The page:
# Sequences – CAT Scan 4 ## 12 thoughts on “Sequences – CAT Scan 4”

1. Harsh Vardhan |

In your second question (n-1)d=999 why it has to be that d has to be factors of 999? Is it because any other no. will leave a fraction and we wont get a natural number?

2. catcracker |

In an AP both n and d have to be integers. So if (n-1) * d = 999, and n-1 is an integer, d has to be 999/(n-1) which will be a factor of 999.

regards
J

3. pragdeesh |

in the second one after finding the factors what is the reason to take n =999 ?.And why 1 and 1000 are eliminated ?

• catcracker |

We are not taking n = 999. We are taking (n-1)d = 999. Read it carefully (if need be, revisit the original post about APs)
And we are not eliminating the numbers 1 and 1000. We are eliminating the AP (1, 1000). That is because (1, 1000) is an AP with 2 terms and the question specifically asks “at least 3 terms”.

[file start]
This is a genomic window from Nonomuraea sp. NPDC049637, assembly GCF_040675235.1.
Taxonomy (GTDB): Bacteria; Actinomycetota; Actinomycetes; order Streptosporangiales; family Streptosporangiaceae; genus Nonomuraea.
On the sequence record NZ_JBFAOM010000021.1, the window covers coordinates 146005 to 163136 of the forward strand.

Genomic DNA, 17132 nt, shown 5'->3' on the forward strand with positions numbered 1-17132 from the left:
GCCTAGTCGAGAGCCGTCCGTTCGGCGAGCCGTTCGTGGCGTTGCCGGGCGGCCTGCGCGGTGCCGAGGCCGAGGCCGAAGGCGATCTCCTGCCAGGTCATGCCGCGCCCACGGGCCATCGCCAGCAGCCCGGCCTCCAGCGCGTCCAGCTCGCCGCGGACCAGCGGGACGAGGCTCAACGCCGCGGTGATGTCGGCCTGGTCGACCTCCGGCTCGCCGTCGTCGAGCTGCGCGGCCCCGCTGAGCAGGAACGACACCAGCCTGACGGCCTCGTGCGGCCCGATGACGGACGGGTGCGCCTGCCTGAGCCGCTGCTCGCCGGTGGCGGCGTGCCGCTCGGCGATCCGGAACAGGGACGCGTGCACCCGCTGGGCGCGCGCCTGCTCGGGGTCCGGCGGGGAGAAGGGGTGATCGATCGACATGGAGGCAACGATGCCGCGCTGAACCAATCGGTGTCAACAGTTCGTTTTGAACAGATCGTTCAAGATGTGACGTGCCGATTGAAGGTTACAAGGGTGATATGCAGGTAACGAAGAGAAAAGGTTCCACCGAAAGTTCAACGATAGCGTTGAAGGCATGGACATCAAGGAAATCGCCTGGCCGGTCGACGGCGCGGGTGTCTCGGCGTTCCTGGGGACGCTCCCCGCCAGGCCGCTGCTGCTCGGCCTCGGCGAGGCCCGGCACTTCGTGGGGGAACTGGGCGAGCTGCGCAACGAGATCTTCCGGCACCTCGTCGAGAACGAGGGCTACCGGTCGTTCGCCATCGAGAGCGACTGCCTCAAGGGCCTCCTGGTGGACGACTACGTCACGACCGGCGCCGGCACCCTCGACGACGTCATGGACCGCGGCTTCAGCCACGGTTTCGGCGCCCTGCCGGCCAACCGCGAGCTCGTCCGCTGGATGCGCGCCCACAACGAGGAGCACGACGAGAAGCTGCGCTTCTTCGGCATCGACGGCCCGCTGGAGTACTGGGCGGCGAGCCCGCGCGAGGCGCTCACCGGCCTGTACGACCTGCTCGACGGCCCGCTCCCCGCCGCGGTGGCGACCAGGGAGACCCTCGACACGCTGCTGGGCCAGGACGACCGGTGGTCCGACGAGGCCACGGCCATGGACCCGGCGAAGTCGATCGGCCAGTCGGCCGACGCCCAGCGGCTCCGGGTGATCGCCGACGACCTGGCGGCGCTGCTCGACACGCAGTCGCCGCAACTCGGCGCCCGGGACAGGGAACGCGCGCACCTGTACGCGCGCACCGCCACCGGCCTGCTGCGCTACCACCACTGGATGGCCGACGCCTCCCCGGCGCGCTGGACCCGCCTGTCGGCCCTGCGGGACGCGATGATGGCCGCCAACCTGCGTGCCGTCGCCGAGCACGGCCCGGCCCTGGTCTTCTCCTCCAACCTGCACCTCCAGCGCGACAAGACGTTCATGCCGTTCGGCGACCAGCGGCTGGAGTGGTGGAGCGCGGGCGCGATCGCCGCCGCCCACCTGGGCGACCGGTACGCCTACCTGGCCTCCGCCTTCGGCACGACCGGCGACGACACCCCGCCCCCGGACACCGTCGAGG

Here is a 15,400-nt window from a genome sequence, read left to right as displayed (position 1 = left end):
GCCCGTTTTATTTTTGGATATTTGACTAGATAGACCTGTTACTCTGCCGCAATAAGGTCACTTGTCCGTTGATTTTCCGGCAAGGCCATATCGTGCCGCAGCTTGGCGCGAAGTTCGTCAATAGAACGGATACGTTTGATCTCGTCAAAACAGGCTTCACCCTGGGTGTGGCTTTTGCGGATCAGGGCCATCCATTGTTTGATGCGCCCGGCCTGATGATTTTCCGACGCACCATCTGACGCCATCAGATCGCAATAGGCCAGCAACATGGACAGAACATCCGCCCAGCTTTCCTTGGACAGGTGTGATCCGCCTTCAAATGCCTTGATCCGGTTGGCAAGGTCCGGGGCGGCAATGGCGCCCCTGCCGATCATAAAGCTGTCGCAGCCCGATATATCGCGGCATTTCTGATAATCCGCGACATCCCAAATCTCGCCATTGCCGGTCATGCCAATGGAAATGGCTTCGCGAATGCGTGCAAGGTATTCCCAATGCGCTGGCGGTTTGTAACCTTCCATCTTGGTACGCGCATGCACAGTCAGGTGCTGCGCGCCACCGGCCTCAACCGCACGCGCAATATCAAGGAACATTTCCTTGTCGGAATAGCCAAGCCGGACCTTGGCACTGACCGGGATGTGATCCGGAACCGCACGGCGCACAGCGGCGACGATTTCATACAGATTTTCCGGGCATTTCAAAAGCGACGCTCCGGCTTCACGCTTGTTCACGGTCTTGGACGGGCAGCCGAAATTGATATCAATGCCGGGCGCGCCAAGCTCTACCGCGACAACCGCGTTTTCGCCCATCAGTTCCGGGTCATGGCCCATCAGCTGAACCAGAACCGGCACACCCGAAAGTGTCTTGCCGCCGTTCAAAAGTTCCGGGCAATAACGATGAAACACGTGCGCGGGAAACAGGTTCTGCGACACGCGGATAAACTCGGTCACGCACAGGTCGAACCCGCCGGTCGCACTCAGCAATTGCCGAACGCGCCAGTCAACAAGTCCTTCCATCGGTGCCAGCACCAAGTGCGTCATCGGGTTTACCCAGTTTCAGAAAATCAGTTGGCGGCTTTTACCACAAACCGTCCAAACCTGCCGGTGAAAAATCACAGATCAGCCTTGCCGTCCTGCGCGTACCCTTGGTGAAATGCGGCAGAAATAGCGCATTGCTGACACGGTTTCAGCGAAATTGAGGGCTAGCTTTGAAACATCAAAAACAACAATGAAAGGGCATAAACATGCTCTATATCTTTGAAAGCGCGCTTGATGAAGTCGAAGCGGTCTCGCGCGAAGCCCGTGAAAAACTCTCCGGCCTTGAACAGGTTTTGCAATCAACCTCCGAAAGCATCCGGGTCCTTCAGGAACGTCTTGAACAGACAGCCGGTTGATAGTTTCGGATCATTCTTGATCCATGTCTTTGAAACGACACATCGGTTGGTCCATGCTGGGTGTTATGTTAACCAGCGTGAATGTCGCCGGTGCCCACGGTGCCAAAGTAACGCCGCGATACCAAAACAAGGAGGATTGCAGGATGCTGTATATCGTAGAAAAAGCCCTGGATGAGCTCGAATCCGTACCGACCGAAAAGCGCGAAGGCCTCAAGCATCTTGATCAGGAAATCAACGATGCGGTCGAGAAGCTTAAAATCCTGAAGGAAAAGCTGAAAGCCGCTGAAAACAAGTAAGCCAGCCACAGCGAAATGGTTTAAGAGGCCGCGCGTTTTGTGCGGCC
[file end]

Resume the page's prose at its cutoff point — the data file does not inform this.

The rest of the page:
regards
J

4. pragdeesh |

okay thank you

5. pragdeesh |

got it

6. pragdeesh |

in the last question i can’t understand why 11 to 20 ,10 to 21 or 1 to 30 are zero?

• catcracker |

Think how an AP behaves. The average of the set of terms is the middle term. If the middle is zero, the average is zero. And so the total is also zero.

regards
J

7. pragdeesh |

sir can you explain the last question

8. Mayur |

Regarding Question can we also able to find no. of GPs for the same set?

• Mayur |

I mean to say Question 2.

• catcracker |

Well we could do 1r^n = 1000. This would give us only r as 10 or 1000 as a feasible alternative. But r = 1000 would give a 2 term GP. So there would be only that 1 GP with more than 2 terms, viz 1, 10, 100, 1000.

regards
J